Out of sorts.

The rare kitty book I don't need to finish.

In what was probably an okay turn of events, I didn't have a lot of chances to read this weekend, and when I did read, I was trying to make it through a monster of a book about Nixon that is killing me (it's a book I'm reviewing for Library Journal), so my general reading pissiness abated a bit.

Oscar I did have a chance to continue listening to David Dosa's (M.D.)* popular nonfiction title, Making Rounds with Oscar. The book is written by a doctor who specializes in elder care and dementia, and works at least part of the time in a nursing home. In said nursing home, he relates the activities of one of the nursing home cats-in-residence**, Oscar, who seems to know when patients are dying and need comfort, and who goes and sits in their rooms when they do.

It's an okay book, but the people who say a narrator really makes or breaks an audio book are right on. This one is read by an actor named Ray Porter, and his voice is pleasant enough, but the narration is too slow and over-enunciated for me. Also, I have a cat, and I know how she acts, so it's no surprise to me that a cat can tell when something's off with people and just go sit near them. This is one of the nicest features of cats, as far as I can tell. (I know whenever I'm sick and dozing in bed or on the couch, I don't have to look around very far to find my furry friend dozing somewhere near me.) But, most of all, I have to stop listening because Dosa focuses primarily on issues in the field of elder and nursing care. Every time I listen to another couple of chapters, I up the ante in my directions to Mr. CR for my own elder care, from things like, "If I get sick in the nursing home, DON'T TREAT ME, for the love of god, just let me die," to "The first day I'm in the nursing home you find someone with pneumonia and park me near them so I get it, and THEN don't treat me." It's morbid as hell and it's bringing us both down, so I'm not going to finish this one.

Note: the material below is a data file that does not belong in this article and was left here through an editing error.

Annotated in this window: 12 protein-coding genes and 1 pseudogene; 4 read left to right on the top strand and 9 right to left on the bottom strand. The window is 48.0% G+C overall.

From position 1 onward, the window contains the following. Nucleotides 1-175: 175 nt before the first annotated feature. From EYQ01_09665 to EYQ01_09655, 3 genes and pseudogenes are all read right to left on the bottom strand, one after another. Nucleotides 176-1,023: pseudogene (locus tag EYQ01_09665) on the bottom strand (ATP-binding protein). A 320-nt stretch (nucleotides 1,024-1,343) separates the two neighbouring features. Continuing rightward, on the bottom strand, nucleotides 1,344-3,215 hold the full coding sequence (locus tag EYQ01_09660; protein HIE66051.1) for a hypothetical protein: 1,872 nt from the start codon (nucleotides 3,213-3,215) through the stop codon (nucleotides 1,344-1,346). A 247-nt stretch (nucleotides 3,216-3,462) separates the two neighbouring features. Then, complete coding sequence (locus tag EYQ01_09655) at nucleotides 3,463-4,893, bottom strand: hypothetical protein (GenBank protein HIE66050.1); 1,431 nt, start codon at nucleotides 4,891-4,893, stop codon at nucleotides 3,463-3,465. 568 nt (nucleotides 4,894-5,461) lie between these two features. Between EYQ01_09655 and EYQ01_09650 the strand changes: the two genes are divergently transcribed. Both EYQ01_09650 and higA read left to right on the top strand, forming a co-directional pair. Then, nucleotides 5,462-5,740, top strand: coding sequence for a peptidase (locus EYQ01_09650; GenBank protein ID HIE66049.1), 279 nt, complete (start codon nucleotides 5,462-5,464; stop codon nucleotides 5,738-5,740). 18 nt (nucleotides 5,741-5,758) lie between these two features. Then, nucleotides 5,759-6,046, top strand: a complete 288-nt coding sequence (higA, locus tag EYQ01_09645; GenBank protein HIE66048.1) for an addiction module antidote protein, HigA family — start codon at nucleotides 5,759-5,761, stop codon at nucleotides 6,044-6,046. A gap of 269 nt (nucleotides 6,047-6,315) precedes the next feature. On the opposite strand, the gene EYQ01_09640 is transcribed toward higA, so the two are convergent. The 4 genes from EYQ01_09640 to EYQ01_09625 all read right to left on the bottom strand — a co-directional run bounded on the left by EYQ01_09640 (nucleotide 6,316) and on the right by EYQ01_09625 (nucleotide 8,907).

*Every time the narrator says who the book is by, he's very careful to say "David Dosa, M.D.," with the emphasis on the M.D. This makes me chuckle, as hearing that someone is an M.D. makes me instantly wary and distrustful of them.

**If I do go to a nursing home, I totally want to go to one with pets around. I think that's a cool idea.